John Said, CEO of Fresh Select, Melbourne

The more people we educate, the better and more sustainable we are.

John Said, CEO of Fresh Select, Melbourne

Spanish Citrus

Similar thoughts go through Gregorio Aznar’s mind every day. His family farming business, Antas Export, is situated in the heart of Andalusia, Spain. “It’s a paradise for citrus fruits. We have endless hours of sunshine and extensive land,” says Aznar. “Nonetheless, we face the challenge of water scarcity on a daily basis.” As with Fresh Select in Australia, the Food Chain Partnership with Antas Export also focuses on improving resource efficiency in agriculture. This includes better irrigation technology combined with customized integrated solutions such as tailored chemical and biological crop protection products, and other complementary services. Antas Export has been partnering with Bayer since 2014. The Andalusian company’s lemons, oranges and clementines are mainly exported to countries such as Germany and Italy. “It is a small business, but we do quite a lot,” Gregorio Aznar says proudly. “Bayer helps us implement sustainable practices and produce high-quality food,” he adds.

“These are just a few examples,” notes Silke Friebe. Today, the Food Chain Partnership projects are covering every region of the world and many different crops. “We are already well established in fruits and vegetables, and now our approach is gaining momentum in crops such as rice, cereals, corn, sugarcane and oil crops,” says Friebe. The small team from ten years ago has grown into a global network of dedicated Key Relation Managers as well as regional and local Food Chain Managers. Silke Friebe is certain this success story is just the beginning: “Partnerships and sustainable agriculture are not just destinations that you reach and then you are done. It is a journey of continuous improvement.”

Interview with Unilever’s Andrea Granier

Andrea Granier
Andrea Granier
Andrea Granier, Global Procurement Sustainability Manager at Unilever. He has spent most of his professional career working in the integrated supply chain of agricultural commodities and food industry. Granier has been involved in Unilever’s sustainable agriculture initiatives from the beginning.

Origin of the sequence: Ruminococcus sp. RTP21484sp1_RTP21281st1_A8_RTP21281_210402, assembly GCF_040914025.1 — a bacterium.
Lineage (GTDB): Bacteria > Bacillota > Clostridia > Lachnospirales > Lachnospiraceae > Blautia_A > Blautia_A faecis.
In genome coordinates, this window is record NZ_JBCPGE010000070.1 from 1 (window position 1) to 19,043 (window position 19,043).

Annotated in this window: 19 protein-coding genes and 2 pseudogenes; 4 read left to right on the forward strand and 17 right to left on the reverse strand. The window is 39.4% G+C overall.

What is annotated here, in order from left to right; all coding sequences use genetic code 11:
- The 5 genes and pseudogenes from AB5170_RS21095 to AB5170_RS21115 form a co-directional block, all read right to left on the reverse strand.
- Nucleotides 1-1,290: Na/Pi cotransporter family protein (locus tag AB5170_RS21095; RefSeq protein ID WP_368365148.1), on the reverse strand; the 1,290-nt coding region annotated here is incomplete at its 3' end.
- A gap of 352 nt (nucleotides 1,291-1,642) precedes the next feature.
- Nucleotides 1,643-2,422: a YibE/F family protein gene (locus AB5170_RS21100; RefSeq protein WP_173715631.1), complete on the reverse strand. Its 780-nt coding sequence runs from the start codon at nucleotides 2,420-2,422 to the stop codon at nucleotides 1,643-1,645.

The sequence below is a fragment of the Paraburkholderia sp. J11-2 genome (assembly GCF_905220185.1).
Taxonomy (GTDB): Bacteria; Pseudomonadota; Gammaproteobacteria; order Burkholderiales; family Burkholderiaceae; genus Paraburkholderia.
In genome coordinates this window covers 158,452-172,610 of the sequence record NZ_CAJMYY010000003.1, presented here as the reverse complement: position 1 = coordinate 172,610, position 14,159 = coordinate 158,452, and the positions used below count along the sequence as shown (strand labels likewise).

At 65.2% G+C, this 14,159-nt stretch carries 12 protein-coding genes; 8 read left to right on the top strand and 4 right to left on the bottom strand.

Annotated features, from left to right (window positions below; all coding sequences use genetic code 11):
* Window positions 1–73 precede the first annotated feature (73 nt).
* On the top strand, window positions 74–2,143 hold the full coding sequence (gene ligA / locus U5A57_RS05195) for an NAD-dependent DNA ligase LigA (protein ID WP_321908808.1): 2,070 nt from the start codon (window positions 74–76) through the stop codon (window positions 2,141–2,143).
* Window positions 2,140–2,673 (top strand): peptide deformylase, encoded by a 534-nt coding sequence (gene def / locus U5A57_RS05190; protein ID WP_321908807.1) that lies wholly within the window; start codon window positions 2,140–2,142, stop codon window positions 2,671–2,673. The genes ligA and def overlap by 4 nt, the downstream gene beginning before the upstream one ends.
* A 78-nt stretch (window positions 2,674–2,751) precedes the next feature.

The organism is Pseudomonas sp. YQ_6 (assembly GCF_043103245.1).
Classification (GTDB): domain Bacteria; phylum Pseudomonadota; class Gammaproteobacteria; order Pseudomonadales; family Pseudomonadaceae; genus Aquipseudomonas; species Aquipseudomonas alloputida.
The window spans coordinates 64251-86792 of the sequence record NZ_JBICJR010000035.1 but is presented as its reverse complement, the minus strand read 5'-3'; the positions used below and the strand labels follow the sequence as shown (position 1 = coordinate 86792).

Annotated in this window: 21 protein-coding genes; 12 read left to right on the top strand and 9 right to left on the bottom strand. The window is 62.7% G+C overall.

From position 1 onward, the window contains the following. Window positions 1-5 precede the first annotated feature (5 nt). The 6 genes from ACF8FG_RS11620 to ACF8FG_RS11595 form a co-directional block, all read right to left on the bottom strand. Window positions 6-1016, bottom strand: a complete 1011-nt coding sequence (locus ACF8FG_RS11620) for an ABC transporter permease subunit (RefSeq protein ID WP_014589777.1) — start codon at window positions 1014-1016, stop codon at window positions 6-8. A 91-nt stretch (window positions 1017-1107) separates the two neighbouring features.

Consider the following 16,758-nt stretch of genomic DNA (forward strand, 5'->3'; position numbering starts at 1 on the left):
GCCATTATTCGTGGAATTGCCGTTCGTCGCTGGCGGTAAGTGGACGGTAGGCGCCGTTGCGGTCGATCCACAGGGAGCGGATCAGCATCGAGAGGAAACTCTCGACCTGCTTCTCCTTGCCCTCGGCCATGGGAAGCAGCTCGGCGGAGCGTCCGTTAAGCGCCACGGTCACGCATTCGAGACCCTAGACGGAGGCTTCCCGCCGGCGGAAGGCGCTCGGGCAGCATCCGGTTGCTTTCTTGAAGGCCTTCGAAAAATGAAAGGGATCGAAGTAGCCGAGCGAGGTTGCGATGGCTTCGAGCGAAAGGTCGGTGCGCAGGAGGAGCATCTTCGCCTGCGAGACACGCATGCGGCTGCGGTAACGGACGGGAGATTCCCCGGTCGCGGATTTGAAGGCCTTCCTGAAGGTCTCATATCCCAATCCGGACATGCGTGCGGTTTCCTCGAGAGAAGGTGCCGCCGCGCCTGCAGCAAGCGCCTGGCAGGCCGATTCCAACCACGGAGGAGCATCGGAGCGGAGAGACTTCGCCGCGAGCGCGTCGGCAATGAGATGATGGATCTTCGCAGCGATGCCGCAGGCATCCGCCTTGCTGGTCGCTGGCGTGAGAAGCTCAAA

How has consumer demand changed during the last years and what does that mean for companies, like Unilever, and other partners in the food chain?
Consumers still demand products that are of a high quality and are convenient; however, there are other aspects too, such as transparency. For example, the origin of a product or the way agriculture materials are grown that require us to develop a vision based on sustainability. At Unilever, our Procurement team has the mandate to promote sustainable development, and in particular, sustainable sourcing and sustainable agriculture.

How do you ensure quality in your product portfolio?
We have several ways to ensure quality and have systems in place throughout our supply chain. For example, we have over 200 factories globally, which source agricultural ingredients. Unilever has committed to sourcing all agricultural raw materials from sustainable sources by 2020. This requires full visibility of our supply chain and requires our suppliers to meet the robust criteria in our Sustainable Agriculture Code. Our suppliers must also adhere to our human and labor rights policy, the Unilever Supplier Qualification System.

Can you name challenges you face when dealing with fresh products like fruit or vegetables?
Traceability is a key challenge as supply chains can be complex and involve numerous parties. Another challenge is to streamline our supply chain as much as possible in order to liaise directly with farmers, as this is the prerequisite to deploy our sustainable sourcing strategy. There are other challenges specific to each crop and location, for example, the use of water in water-scarce countries or effective pest management in difficult climates.

Could you summarize the success of Bayer’s Food Chain Partnership?
This program is beneficial for implementing sustainable agriculture practices at farm level especially when it is difficult, if not impossible, to reach out directly to farmers. Furthermore, having this type of partnership at a wider industry level would help the entire food and drink sector to contribute to accelerate sustainable agriculture implementation and eventually make sustainability a mainstream qualifier.

Having the Food Chain Partnership Program at a wider industry level would make sustainability a mainstream qualifier.

Andrea Granier